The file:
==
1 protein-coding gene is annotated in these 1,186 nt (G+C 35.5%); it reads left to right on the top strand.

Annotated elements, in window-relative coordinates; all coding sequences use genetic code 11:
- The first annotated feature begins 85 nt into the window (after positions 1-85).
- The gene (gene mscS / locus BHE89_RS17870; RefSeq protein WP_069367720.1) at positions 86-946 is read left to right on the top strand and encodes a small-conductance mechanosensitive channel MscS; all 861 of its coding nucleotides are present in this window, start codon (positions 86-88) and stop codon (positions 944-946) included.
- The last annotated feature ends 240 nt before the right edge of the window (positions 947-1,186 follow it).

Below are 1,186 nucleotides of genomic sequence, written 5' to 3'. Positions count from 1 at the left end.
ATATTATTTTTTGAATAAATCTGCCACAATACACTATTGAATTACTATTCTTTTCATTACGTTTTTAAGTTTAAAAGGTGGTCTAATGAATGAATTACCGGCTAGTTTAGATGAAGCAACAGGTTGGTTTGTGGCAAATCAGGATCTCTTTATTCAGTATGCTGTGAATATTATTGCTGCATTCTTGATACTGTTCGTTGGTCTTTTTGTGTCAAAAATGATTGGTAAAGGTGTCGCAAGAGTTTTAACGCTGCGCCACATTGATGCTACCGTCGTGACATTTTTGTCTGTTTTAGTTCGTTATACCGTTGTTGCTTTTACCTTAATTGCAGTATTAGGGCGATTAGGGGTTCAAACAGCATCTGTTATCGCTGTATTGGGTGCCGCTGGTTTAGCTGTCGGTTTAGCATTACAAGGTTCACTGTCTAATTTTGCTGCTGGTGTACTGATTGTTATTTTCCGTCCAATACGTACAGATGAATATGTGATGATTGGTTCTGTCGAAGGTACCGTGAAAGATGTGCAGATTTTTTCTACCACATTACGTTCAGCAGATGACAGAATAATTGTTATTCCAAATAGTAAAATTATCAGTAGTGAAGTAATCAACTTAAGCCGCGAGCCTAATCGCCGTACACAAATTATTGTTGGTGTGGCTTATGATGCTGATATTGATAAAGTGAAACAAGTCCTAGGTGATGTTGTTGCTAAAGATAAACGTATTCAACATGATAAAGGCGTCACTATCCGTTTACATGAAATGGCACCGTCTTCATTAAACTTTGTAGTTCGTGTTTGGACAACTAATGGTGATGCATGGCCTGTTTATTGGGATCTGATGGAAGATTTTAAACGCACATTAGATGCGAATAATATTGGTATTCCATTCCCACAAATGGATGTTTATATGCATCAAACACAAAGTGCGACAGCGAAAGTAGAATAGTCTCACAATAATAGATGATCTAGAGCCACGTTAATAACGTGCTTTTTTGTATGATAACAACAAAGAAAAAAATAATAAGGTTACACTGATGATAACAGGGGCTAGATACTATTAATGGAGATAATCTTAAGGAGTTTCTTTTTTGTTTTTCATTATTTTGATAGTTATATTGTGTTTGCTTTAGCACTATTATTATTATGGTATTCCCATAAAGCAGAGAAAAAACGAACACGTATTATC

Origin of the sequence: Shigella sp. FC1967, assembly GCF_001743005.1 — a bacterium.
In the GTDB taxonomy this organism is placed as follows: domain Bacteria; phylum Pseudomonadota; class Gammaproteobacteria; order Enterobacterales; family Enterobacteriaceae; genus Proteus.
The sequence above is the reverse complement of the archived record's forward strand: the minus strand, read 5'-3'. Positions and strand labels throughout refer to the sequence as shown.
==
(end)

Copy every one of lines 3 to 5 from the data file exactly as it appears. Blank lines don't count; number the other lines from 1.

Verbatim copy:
- The first annotated feature begins 85 nt into the window (after positions 1-85).
- The gene (gene mscS / locus BHE89_RS17870; RefSeq protein WP_069367720.1) at positions 86-946 is read left to right on the top strand and encodes a small-conductance mechanosensitive channel MscS; all 861 of its coding nucleotides are present in this window, start codon (positions 86-88) and stop codon (positions 944-946) included.
- The last annotated feature ends 240 nt before the right edge of the window (positions 947-1,186 follow it).